Protection from vehicles with malicious intent

Laurence Goode, Chairman of the Perimeter Security Suppliers Association (PSSA) is optimistic about what has been achieved with hostile vehicle migitation (HVM) since the PSSA was formed. As well he might be. An HVM Product Verification Scheme has been launched successfully, a security fencing pilot is underway and a further module for product installation is expected to go live by the end of 2013 (for an update on the PSSA Scheme, see page 19 of this issue of Counter Terror Business).
Goode also notes that: “The understanding and the development of high impact HVM products has seen a lot of testing and development in recent years.” As a result, there are many innovative new products meeting the PAS 68 standard for impact resistance.

Good news
New PAS 68-compliant products is good news for customers, as it gives them more choice. That said, Goode nevertheless identifies a clear and present danger for the buyers of PAS 68 rated products. “The problem is that the customers for these products might mistakenly assume that compliance with the standard means that the product is automatically ‘fit for purpose’,” he says. This is not necessarily the case.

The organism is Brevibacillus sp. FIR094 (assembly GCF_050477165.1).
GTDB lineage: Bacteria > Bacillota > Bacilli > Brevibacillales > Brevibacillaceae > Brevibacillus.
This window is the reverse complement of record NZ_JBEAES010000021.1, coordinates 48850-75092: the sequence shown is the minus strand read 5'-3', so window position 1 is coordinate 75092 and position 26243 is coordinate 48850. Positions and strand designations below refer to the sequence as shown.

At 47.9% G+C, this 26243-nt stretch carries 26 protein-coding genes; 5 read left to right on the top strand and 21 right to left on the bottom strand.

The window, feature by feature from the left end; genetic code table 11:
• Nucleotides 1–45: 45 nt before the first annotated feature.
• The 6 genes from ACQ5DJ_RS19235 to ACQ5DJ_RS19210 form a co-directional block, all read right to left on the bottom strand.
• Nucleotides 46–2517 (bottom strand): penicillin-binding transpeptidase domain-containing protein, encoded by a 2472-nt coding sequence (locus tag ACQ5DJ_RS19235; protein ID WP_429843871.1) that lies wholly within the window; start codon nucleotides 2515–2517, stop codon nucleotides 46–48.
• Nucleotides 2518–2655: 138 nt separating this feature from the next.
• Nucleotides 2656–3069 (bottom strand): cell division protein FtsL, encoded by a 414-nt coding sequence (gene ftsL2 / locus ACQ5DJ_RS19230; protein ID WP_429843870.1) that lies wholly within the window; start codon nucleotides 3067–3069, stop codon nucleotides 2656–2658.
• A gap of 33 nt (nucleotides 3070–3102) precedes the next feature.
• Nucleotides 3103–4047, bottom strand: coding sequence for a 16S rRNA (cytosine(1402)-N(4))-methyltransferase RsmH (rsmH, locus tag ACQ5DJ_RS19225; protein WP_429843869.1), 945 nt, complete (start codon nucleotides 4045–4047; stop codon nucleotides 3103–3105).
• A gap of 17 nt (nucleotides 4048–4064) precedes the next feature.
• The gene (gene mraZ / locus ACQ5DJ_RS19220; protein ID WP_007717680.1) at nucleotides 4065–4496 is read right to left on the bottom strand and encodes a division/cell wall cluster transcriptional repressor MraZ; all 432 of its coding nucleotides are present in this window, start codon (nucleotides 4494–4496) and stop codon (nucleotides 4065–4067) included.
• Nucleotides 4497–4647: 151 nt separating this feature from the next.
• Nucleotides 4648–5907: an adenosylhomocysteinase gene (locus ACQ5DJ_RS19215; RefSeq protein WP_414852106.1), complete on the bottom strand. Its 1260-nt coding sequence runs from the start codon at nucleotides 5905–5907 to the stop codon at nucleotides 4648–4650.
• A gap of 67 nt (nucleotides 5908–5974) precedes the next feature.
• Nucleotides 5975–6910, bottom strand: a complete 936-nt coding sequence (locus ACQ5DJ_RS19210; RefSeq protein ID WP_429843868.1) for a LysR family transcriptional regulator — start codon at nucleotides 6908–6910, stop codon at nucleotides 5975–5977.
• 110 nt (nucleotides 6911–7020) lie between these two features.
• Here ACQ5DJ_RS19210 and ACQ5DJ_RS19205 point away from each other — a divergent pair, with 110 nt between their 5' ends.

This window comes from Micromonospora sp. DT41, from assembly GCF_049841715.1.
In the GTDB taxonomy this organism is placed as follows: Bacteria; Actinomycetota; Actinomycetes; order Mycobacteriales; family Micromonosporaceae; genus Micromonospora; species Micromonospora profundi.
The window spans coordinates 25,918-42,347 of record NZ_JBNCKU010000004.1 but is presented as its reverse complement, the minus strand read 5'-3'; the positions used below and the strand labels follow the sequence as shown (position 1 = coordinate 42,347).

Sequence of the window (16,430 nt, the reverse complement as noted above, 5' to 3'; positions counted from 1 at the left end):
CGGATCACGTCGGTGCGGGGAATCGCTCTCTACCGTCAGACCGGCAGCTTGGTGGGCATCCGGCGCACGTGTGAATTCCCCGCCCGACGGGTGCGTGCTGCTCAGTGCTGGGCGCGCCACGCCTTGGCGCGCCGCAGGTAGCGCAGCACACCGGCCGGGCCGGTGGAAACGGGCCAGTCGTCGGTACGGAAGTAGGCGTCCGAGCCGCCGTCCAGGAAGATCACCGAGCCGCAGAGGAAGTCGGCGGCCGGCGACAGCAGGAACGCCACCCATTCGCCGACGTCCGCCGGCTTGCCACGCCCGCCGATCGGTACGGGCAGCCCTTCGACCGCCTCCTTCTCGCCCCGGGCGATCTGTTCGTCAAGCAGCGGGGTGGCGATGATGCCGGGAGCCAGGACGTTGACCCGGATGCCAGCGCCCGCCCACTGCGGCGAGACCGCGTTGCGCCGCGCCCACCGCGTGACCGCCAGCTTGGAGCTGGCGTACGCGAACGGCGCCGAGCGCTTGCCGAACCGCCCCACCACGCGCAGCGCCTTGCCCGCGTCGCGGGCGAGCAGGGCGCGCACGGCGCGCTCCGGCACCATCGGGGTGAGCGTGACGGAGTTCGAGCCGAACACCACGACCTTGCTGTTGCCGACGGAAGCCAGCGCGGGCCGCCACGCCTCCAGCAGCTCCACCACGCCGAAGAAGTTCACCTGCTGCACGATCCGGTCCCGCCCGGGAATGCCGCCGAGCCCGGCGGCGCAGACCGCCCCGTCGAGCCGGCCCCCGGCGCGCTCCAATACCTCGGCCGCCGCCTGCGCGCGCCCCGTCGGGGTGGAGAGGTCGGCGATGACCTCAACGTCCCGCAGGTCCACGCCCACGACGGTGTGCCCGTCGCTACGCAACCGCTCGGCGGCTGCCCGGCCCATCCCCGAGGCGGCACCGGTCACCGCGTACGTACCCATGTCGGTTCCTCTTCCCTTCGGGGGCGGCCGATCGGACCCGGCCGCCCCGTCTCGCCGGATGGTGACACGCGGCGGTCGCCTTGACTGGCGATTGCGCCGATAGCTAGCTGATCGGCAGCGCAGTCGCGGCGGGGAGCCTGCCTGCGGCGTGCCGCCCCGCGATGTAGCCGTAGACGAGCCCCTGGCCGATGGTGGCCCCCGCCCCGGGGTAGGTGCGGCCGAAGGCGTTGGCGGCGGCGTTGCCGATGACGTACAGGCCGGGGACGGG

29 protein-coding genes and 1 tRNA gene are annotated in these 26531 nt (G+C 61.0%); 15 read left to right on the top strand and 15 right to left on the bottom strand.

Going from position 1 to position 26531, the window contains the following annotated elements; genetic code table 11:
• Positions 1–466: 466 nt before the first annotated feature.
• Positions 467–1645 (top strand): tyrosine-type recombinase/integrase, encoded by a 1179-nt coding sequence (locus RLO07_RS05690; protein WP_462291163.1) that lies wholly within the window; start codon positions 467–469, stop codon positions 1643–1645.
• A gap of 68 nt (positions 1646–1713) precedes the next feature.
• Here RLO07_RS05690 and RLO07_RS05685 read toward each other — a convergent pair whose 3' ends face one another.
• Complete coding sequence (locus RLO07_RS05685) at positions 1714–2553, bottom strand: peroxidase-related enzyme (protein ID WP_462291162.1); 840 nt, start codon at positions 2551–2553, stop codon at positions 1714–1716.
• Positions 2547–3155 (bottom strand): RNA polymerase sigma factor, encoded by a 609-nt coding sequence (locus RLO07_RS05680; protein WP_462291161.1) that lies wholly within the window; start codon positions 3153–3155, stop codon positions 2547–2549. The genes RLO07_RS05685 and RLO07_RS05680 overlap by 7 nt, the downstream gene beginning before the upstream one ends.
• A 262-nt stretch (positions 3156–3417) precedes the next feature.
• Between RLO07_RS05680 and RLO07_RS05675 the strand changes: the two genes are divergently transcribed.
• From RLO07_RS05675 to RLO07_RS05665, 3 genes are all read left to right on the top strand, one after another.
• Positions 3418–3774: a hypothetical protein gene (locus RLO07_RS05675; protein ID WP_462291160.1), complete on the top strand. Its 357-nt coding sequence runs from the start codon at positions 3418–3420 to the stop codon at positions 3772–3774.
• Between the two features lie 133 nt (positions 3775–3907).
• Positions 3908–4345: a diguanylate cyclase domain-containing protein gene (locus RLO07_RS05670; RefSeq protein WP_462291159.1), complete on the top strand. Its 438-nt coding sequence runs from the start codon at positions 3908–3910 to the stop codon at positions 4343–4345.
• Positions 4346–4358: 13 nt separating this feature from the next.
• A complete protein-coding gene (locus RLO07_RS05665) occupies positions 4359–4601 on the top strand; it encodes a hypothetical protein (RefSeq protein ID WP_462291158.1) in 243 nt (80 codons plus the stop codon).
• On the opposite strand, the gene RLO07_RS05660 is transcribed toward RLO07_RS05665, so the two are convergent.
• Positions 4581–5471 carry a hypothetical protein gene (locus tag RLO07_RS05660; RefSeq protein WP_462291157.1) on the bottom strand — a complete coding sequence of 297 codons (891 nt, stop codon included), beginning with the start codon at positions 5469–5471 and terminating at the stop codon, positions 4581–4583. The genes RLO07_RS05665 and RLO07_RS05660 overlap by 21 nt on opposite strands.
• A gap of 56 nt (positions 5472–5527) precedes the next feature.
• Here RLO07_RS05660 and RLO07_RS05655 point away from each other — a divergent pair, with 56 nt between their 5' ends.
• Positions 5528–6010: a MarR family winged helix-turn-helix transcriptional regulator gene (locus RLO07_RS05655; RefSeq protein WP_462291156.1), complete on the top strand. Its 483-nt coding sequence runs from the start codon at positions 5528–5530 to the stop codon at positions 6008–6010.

“Though a successful impact test has taken place,” explains Goode, “it doesn’t verify that the product you buy is the same as the product that was tested. Nor that it has been installed in the same way.” Customers for these products need to be clear that the PAS 68 rating only tells them that a product has been given a crash rating, which might well be one of the criteria that a specifier is looking for. But the PAS 68 designation alone says very little about a product’s reliability, longevity, serviceability or safety.
This is a theme picked up by Gerry Cowan, Managing Director of Cova Security Gates. “A PSSA HVM certified product” he points out, “will have been verified against a range of criteria – and this makes a huge difference. It means an independent audit has been carried out in a very holistic way, rather than just meeting the crash rated criteria.” In other words, a PSSA Certified product will meet the durability and reliability criteria that customers want in a way that can’t be assumed with PAS 68 alone. To avoid poor product performance, the message is: HVM customers need to look for PSSA Certified products.

Installation information
However, as noted above, the PSSA Scheme for HVM product installation is only just nearing launch. In the meantime, customers need to pay a lot of attention to how the products they buy are being installed. This is a crucial component of how the product will perform. “Incorrect installation,” says Gerry Cowan, “calls the security effectiveness of a product into question.”